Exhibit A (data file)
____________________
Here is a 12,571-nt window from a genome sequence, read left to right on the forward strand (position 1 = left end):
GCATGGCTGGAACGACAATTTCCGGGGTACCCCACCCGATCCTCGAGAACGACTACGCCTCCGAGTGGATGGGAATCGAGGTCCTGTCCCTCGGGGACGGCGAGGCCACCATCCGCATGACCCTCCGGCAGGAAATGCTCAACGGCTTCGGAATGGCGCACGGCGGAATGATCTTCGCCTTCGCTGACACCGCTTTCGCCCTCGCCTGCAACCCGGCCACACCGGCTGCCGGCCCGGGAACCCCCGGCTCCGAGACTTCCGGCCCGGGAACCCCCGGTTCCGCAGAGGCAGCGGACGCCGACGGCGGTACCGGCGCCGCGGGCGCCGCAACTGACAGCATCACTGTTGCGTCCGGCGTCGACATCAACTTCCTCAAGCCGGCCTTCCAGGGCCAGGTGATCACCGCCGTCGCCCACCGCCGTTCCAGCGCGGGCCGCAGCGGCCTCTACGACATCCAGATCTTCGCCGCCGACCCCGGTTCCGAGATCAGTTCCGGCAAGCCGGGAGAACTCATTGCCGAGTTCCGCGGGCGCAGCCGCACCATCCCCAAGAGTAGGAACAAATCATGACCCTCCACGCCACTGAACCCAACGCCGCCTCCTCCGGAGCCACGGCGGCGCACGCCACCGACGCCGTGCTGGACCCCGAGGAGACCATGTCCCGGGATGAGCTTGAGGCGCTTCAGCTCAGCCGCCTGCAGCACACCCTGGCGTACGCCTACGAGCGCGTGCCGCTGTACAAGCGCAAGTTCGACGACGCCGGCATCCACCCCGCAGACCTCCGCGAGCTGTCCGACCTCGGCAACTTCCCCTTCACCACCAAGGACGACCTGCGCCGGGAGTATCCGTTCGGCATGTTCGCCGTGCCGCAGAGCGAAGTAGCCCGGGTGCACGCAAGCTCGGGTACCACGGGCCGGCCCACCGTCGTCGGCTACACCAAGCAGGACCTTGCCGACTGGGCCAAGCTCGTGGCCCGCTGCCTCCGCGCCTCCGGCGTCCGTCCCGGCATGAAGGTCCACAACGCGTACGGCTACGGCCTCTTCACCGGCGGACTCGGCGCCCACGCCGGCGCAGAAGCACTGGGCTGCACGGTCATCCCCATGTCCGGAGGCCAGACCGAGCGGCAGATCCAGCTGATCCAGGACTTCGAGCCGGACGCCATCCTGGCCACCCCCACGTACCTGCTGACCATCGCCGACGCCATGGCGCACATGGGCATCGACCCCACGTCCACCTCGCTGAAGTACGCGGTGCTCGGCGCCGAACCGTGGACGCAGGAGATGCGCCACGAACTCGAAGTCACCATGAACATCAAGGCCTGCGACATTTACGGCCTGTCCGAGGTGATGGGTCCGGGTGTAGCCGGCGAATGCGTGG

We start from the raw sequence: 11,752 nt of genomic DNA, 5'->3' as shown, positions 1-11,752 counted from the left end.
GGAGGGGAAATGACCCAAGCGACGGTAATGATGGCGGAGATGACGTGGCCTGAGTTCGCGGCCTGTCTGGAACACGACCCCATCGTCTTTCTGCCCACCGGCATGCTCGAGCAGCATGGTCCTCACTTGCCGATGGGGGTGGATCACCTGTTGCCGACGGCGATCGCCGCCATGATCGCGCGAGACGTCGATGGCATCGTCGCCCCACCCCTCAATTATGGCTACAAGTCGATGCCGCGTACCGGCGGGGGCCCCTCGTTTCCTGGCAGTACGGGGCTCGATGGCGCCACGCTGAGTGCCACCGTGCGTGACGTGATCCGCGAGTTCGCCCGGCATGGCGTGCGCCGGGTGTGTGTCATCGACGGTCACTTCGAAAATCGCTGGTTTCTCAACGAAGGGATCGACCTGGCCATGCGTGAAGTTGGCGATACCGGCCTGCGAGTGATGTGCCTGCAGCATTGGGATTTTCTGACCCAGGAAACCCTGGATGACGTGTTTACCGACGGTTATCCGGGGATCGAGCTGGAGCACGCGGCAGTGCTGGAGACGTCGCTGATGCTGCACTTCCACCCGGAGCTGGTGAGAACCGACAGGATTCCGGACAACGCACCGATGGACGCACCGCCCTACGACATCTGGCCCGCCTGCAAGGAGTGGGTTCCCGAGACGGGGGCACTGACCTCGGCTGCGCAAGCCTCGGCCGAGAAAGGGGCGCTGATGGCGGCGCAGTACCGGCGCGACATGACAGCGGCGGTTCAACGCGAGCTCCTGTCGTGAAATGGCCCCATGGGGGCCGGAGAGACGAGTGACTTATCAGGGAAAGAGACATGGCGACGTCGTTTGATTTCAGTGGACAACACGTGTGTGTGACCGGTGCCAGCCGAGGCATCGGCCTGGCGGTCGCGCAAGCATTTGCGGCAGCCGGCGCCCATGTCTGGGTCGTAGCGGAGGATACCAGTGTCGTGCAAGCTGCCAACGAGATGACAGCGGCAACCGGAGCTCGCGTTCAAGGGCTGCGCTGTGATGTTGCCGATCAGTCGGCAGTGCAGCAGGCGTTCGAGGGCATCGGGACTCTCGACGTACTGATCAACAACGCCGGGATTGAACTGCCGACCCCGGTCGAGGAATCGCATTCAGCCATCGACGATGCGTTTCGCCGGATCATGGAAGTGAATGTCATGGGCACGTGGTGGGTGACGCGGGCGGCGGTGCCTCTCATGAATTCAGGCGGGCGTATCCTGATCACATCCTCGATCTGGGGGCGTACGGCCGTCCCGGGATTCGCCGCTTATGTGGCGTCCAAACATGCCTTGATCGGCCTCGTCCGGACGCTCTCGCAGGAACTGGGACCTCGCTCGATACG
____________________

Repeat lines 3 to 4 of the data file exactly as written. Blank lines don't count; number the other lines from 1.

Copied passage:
We start from the raw sequence: 11,752 nt of genomic DNA, 5'->3' as shown, positions 1-11,752 counted from the left end.
GGAGGGGAAATGACCCAAGCGACGGTAATGATGGCGGAGATGACGTGGCCTGAGTTCGCGGCCTGTCTGGAACACGACCCCATCGTCTTTCTGCCCACCGGCATGCTCGAGCAGCATGGTCCTCACTTGCCGATGGGGGTGGATCACCTGTTGCCGACGGCGATCGCCGCCATGATCGCGCGAGACGTCGATGGCATCGTCGCCCCACCCCTCAATTATGGCTACAAGTCGATGCCGCGTACCGGCGGGGGCCCCTCGTTTCCTGGCAGTACGGGGCTCGATGGCGCCACGCTGAGTGCCACCGTGCGTGACGTGATCCGCGAGTTCGCCCGGCATGGCGTGCGCCGGGTGTGTGTCATCGACGGTCACTTCGAAAATCGCTGGTTTCTCAACGAAGGGATCGACCTGGCCATGCGTGAAGTTGGCGATACCGGCCTGCGAGTGATGTGCCTGCAGCATTGGGATTTTCTGACCCAGGAAACCCTGGATGACGTGTTTACCGACGGTTATCCGGGGATCGAGCTGGAGCACGCGGCAGTGCTGGAGACGTCGCTGATGCTGCACTTCCACCCGGAGCTGGTGAGAACCGACAGGATTCCGGACAACGCACCGATGGACGCACCGCCCTACGACATCTGGCCCGCCTGCAAGGAGTGGGTTCCCGAGACGGGGGCACTGACCTCGGCTGCGCAAGCCTCGGCCGAGAAAGGGGCGCTGATGGCGGCGCAGTACCGGCGCGACATGACAGCGGCGGTTCAACGCGAGCTCCTGTCGTGAAATGGCCCCATGGGGGCCGGAGAGACGAGTGACTTATCAGGGAAAGAGACATGGCGACGTCGTTTGATTTCAGTGGACAACACGTGTGTGTGACCGGTGCCAGCCGAGGCATCGGCCTGGCGGTCGCGCAAGCATTTGCGGCAGCCGGCGCCCATGTCTGGGTCGTAGCGGAGGATACCAGTGTCGTGCAAGCTGCCAACGAGATGACAGCGGCAACCGGAGCTCGCGTTCAAGGGCTGCGCTGTGATGTTGCCGATCAGTCGGCAGTGCAGCAGGCGTTCGAGGGCATCGGGACTCTCGACGTACTGATCAACAACGCCGGGATTGAACTGCCGACCCCGGTCGAGGAATCGCATTCAGCCATCGACGATGCGTTTCGCCGGATCATGGAAGTGAATGTCATGGGCACGTGGTGGGTGACGCGGGCGGCGGTGCCTCTCATGAATTCAGGCGGGCGTATCCTGATCACATCCTCGATCTGGGGGCGTACGGCCGTCCCGGGATTCGCCGCTTATGTGGCGTCCAAACATGCCTTGATCGGCCTCGTCCGGACGCTCTCGCAGGAACTGGGACCTCGCTCGATACG